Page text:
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Progressive Rock CD Reviews

Trans-Siberian Orchestra

Beethoven’s Last Night

Review by Tim Jones

Trans-Siberian Orchestra began as a side-project of Savatage, a progressive metal band led by Jon Oliva and Paul O’Neill.  TSO’s first single, in fact, appeared first on the Savatage album Dead Winter Dead.  Their first two albums, both Christmas albums, were more commercially successful than Savatage albums had been.  Beethoven’s Last Night is TSO’s first (and to this date, only) non-Christmas album.

Like Savatage, much of the music is classically inspired.  The difference?  The music is toned down (not so many extremely heavy songs, although this is by no means a light album).  Oh, and it features over forty different musicians, including the entire Savatage line-up.  O’Neill, Oliva, and Robert Kinkel have the biggest hands in writing the music, and, a special treat for Savatage fans, Oliva sings some of the lead vocals here.  Al Pitrelli, Chris Caffery (both guitars), Jeff Plate (drums), Johnny Lee Middleton (bass), and Zak Stevens (vocals) all have a role.  They are joined by a host of vocalists, strings, and other musicians.

The album is a rock opera based on the last (fictional) hours of Beethoven’s life.  Accompanying words in the liner notes fill in the spaces between the songs with additional story. At twenty-two songs, over seventy-three minutes, and with a huge number of musicians, Beethoven’s Last Night is a remarkable album.  I recommend this to all fans of progressive rock, all fans of modern musicals, and all fans of Savatage.  Savatage is a unique band, and their side-project that overgrew them has a lot of the same great elements.  Better than their Christmas stuff (although I recommend those albums too), Beethoven’s Last Night is a fantastic album that delights with each listen.

This review is available in book format (hardcover and paperback) in Music Street Journal: 2008  Volume 1 at
Track by Track Review
This short track begins as a simple, beautiful Beethoven song before it morphs into a guitar and key-ridden masterpiece.  It ends guitar-heavy and dark, and with a taste of thunder.

Minor-key keyboards, and Jamie Torcellini sings the slightly demented vocals.  He plays the role of Twist, a mischievous soul who spies on Beethoven, accompanied by great metal guitars.  Guitars replace the keys, then a slight piano reprieve, then the demanding guitars once more.  The song ends heavy and goes straight to the next track.

A chanting/singing chorus comes in right off, accompanied by guitars.  It’s another short track.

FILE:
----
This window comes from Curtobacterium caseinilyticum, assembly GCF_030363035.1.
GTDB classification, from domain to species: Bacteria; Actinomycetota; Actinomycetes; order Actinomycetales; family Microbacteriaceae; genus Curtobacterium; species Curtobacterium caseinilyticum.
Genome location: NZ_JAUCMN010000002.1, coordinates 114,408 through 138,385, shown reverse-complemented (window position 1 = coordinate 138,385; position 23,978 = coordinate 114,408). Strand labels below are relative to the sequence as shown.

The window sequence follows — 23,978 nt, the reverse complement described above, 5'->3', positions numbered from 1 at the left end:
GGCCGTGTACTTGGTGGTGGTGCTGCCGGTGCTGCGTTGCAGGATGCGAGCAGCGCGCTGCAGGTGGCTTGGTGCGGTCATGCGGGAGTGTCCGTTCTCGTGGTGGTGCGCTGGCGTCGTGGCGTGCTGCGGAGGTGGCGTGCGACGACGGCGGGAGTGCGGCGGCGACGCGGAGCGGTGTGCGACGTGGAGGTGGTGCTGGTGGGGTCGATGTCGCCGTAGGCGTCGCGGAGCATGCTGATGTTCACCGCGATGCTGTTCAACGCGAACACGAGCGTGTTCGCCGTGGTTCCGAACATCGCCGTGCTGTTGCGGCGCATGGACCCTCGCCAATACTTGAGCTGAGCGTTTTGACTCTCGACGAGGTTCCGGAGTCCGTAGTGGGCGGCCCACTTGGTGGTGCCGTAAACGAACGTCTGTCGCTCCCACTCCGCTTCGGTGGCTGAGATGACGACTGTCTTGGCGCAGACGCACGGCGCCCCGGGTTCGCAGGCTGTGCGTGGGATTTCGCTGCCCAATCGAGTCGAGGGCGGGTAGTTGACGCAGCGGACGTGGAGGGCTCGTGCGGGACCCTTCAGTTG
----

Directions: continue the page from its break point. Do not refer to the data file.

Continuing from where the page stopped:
What Good This Deafness
Beethoven finally makes his appearance.  This song has more modern musical and less Savatage in it than the previous tracks.  Twist breaks in to argue with him, and ends the track.
Jon Oliva does the vocals here (and his voice is a perfect fit for Mephistopheles).  Soft piano starts the track out, and Oliva’s rough vocals threaten and tempt Beethoven.  Guitars and piano join his voice great powerful gravelly vocals.  The song morphs to soft piano.  Savatage fans will be delighted with this track (it is evident by the music that Oliva had a hand in writing it).  This is the first decent-length song on the album, at over three and a half minutes.
What is Eternal
Soft piano and then soft heart-felt vocals (Beethoven) introduce this track, and then the vocals get louder, the guitars and drums come in, and the listener is in for another great treat.  Jody Ashworth, the vocalist, does a fantastic job here.  This is a very emotional, very powerful song.  Soft piano interrupts, and then back to the passionate vocals, singing with the guitars, drums, and heavy keys.  The lyrics are very thoughtful, very soul-searching.
The Moment
Beethoven (Ashworth) is here again.  This song is much more theatrical than the previous one.  The vocals sound classical, and are accompanied by a calm piano.  Strings break in for the bridge, and Ashworth closes quietly.  It’s another less-than-three-minutes song.
Vienna” starts upbeat, and Guy Lemonnier, who sings the part of Young Beethoven, comes in.  Guitar and piano accompany him.  This is sort of a love song for a city, recounting his first meeting with the beautiful metropolis.  A bit of Oliva’s writing style is sensed here.  A very majestic track, this is over three minutes.
Here we have a Mozart piece done with electric guitars.  This is standard TSO fare, and something casual fans will relate to.  It’s a nice instrumental break and a chance to show off the guitar work of Caffery and Pitrelli.
The Dreams of Candlelight
Theresa (Patti Russo) sings after a brief piano introduction.  She is Young Beethoven’s love interest, and this is very much a love song.  After about a minute, her voice strengthens, and the guitars briefly enter.  Then it’s back to soft piano and soft vocals, followed by beautiful strong vocals, guitars, and harder keys.  It’s nice to hear powerful female vocals here.  The four-minute song ends on a soft note.